Owners of Dodge Ram trucks are now claiming that Fiat Chrysler installed so-called “defeat device” technology — though different from what was found in Volkswagen’s ongoing “Dieselgate” scandal — that was allegedly designed to do a bad job of restricting emissions.
The lawsuit [PDF], filed Monday in a federal court in Detroit, is the first brought against a U.S.-based manufacturer. It accuses Fiat Chrysler of conspiring with engine manufacturer Cummins in knowingly deceiving consumers and regulators about the amount of emissions released by certain Dodge Ram trucks.
According to the lawsuit, more than 500,000 model year 2007 to 2012 diesel-engine Dodge Ram 2500 and 3500 trucks contain devices that allow the vehicles to emit nitrogen oxide at up to 14 times more than that allowed under federal law.
Despite this, the suit claims that FCA and Cummins worked together to market and sell the trucks under the false pretense that they were “super clean” or “cleaner than gas vehicles,” or environmentally friendly.
“Cummins Inc. and Chrysler saw a golden business opportunity, and worked together to build a truck that, at least on paper,” met stringent standards set forth by the Environmental Protection Agency in 2001.
The two companies allegedly created a plan to “leapfrog” the industry and produce a vehicle that met standards three years before they were set to take effect in 2010.
The result was a truck touted as the “strongest, cleanest, quietest best-in-class” turbo diesel engine that was “super clean” and used exclusively in the Dodge 2500 and 2500 Heavy Duty trucks.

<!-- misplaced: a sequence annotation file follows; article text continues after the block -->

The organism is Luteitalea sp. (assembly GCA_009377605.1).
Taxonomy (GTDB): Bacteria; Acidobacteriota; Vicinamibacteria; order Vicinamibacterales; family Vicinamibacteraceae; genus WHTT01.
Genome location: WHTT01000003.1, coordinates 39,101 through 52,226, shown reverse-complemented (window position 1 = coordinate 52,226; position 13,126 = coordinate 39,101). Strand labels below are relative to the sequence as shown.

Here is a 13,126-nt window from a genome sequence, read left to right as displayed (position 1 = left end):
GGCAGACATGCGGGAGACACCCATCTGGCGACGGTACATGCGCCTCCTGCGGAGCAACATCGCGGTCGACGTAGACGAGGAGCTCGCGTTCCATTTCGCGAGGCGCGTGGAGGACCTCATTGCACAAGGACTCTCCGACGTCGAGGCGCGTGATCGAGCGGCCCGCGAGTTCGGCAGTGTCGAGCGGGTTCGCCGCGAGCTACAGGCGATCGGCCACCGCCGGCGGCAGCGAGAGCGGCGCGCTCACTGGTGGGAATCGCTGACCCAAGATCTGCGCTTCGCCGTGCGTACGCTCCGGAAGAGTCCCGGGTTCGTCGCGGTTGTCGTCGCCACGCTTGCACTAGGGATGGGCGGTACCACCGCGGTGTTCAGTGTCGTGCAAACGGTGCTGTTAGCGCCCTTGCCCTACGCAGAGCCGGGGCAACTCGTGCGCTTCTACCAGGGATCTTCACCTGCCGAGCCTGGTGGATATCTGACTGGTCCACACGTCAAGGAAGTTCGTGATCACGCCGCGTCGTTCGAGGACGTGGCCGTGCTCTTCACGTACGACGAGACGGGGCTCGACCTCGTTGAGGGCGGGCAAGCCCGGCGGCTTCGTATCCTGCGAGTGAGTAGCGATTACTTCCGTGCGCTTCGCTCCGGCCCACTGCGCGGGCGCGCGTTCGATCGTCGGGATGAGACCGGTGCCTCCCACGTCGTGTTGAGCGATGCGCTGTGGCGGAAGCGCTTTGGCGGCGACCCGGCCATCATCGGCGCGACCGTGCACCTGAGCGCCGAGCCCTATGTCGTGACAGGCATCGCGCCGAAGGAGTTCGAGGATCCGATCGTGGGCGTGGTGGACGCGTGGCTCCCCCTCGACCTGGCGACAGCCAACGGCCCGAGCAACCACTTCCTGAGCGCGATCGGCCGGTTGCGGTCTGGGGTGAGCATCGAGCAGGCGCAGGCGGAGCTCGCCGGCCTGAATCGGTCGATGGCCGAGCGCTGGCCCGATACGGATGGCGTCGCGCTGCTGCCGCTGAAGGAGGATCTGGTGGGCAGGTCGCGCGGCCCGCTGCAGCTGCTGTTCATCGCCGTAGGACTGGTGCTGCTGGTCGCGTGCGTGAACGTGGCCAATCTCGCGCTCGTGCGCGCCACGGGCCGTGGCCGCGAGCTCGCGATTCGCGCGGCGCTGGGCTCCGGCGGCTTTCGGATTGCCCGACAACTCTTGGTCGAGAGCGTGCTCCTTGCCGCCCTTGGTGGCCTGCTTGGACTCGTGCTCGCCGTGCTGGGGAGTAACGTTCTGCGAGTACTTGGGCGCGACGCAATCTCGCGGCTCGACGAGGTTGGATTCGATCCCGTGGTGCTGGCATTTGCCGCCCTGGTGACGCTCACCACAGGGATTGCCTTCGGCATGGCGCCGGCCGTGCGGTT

The Ram owners — represented by the law firm of Hagens Berman — claim that in order to produce a diesel engine with “desirable torque and power characteristics, good fuel economy, and emissions levels low enough to meet the stringent standards,” the companies developed a flawed product with limited capacity to trap or minimize excess emissions.
Typically, the primary emission control after-treatment technologies in the vehicle included a diesel particulate filter (DPF) and a NOx adsorber catalyst system to capture and reduce NOx into less harmful substances, such as nitrogen and oxygen.
However, the lawsuit claims that the catalysts in the Dodge trucks are not durable and do not meet emission standards.
As a result, testing by Hagens Berman found that the trucks emit an average of 702mg of NOx/mile in stop-and-go traffic, significantly more than the 200 mg/mile allowed under federal law.
Additionally, under highway driving, tests found the trucks emitted 756mg/mile, a violation of the 400mg/mile allowed under California law.
The suit further alleges that creating a device that prevented NOx from being broken down, which means the vehicles require more gas and deteriorate more quickly.
Specifically, the catalytic converter wears out prematurely, resulting in the vehicle burning fuel at a higher rate. As a result, owners pay more for fuel and often must replace the converter after the warranty has expired at a cost of approximately $3,000 to $5,000.
The plaintiffs accuses FCA and Cummins of fraudulent concealment, false advertising, and violating the Racketeer Influenced and Corrupt Organizations (RICO) Act.
Additionally, the companies are accused of intentionally misleading the public, concealing emissions levels, illegally selling noncompliant polluting vehicles, knowingly profiting from the dirty diesels and using fraudulently gained emissions credits from the Environmental Protection Agency (EPA) to use on further production of high-polluting vehicles.
FCA did not respond to Bloomberg News’ request for comment on this lawsuit. We are also reaching out to the carmaker and will update if we hear back.

Editor's Note: This article originally appeared on Consumerist.